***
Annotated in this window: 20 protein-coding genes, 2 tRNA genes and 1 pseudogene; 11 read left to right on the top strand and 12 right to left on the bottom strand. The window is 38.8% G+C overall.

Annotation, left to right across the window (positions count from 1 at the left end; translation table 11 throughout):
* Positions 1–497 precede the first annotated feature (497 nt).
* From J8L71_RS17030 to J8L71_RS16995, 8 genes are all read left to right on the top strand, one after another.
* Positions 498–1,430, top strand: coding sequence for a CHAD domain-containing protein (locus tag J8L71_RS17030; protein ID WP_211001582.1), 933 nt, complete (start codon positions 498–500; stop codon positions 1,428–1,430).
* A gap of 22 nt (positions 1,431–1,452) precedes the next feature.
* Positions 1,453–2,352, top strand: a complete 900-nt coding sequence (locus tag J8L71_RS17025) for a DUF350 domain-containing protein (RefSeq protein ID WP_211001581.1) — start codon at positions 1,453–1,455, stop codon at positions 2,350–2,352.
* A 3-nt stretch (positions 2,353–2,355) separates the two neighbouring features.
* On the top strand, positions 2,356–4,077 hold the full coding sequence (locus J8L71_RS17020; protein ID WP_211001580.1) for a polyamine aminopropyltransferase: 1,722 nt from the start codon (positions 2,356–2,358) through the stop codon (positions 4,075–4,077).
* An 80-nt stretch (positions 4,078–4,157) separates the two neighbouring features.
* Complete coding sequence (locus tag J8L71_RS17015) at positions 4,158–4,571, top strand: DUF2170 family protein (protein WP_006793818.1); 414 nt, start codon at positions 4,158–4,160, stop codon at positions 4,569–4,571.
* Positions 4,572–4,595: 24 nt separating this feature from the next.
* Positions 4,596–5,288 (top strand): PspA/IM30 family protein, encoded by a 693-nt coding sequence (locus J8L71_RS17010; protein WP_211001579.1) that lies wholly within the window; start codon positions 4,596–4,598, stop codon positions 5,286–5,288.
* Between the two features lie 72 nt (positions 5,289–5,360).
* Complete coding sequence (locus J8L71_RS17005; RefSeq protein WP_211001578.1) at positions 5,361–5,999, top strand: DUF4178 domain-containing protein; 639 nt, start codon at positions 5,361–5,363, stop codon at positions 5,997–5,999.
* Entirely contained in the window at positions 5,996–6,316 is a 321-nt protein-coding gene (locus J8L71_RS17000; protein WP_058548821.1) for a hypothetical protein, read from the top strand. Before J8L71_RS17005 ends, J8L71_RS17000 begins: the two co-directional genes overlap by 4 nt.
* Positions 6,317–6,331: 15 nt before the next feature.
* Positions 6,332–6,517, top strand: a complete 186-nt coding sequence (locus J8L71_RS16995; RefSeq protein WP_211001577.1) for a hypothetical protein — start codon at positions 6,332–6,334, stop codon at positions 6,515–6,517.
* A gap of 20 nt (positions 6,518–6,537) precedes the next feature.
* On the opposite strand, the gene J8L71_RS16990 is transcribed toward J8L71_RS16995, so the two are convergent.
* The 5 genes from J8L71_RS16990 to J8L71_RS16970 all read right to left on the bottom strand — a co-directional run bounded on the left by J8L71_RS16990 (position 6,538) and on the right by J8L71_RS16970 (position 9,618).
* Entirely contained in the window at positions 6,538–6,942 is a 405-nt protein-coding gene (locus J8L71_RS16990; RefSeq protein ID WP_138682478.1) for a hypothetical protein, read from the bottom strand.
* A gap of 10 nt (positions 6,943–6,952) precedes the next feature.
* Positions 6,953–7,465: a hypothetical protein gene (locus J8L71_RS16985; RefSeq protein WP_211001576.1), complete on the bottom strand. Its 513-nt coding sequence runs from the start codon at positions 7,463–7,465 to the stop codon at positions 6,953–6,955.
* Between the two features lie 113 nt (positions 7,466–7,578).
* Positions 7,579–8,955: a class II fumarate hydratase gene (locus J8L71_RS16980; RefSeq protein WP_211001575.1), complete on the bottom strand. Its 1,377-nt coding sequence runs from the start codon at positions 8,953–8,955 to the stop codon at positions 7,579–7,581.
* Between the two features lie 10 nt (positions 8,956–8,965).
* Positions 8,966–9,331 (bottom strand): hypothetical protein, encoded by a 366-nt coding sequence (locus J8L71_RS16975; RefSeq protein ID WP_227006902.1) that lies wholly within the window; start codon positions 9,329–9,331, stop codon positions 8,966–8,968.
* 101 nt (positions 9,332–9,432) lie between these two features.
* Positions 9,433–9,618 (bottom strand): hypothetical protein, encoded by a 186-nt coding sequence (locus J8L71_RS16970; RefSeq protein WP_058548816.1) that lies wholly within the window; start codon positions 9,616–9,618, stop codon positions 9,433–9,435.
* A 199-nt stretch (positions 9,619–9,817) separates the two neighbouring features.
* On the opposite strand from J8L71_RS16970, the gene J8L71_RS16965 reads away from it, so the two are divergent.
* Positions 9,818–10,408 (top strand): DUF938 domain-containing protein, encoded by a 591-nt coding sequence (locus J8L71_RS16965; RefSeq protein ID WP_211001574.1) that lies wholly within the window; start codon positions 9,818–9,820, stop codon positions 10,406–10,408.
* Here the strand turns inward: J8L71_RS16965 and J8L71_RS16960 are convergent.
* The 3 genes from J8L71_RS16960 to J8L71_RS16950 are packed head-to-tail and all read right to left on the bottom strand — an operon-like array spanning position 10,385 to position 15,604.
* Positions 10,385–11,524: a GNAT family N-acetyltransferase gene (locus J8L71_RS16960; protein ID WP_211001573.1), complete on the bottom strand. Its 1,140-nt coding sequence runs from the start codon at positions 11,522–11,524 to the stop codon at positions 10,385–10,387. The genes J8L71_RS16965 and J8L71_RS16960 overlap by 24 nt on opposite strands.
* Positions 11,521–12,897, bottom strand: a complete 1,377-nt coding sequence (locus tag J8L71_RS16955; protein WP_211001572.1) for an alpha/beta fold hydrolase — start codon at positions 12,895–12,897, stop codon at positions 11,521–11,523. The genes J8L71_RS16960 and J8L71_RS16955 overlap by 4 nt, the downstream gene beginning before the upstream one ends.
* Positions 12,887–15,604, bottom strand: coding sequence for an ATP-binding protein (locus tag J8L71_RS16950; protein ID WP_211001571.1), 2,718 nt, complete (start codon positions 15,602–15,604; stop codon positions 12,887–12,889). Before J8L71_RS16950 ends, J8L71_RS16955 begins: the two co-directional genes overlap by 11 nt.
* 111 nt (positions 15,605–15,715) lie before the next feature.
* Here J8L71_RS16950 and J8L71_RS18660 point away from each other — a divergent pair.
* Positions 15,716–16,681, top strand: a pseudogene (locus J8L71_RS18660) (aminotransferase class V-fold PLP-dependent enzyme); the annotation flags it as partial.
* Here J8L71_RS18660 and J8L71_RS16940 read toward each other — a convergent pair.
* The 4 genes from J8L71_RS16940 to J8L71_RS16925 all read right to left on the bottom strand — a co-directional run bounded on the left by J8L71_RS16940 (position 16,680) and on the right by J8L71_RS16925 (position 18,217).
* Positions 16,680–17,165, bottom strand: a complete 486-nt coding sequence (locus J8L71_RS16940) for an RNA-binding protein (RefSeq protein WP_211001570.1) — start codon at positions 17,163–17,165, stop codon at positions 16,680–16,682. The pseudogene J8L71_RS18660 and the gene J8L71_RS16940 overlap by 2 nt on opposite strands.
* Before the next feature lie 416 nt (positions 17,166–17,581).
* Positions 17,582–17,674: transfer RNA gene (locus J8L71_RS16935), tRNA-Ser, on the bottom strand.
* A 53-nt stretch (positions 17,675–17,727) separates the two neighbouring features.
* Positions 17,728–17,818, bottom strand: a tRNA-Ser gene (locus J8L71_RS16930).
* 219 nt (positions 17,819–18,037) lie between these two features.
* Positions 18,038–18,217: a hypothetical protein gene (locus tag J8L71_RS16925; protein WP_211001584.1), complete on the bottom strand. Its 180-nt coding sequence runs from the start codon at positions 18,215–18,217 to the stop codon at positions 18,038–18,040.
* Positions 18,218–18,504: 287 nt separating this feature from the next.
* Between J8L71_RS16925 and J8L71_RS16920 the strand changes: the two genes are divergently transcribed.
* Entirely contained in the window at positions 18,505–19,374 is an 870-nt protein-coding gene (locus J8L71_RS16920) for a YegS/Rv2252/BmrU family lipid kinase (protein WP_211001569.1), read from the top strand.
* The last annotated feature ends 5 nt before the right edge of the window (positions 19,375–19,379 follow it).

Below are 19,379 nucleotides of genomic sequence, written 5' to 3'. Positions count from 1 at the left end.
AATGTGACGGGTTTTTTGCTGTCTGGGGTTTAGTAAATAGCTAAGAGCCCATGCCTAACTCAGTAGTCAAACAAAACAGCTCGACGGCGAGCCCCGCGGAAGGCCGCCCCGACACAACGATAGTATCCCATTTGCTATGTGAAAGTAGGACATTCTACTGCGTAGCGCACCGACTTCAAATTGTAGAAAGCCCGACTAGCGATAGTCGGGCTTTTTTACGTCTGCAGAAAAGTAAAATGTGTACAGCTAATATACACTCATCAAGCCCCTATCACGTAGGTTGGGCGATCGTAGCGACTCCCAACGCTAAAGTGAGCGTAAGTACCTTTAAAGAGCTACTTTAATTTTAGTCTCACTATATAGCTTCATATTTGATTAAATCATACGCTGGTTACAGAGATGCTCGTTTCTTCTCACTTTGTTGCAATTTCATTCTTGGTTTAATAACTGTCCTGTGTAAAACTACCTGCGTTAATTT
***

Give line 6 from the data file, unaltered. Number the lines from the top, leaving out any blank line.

* A gap of 22 nt (positions 1,431–1,452) precedes the next feature.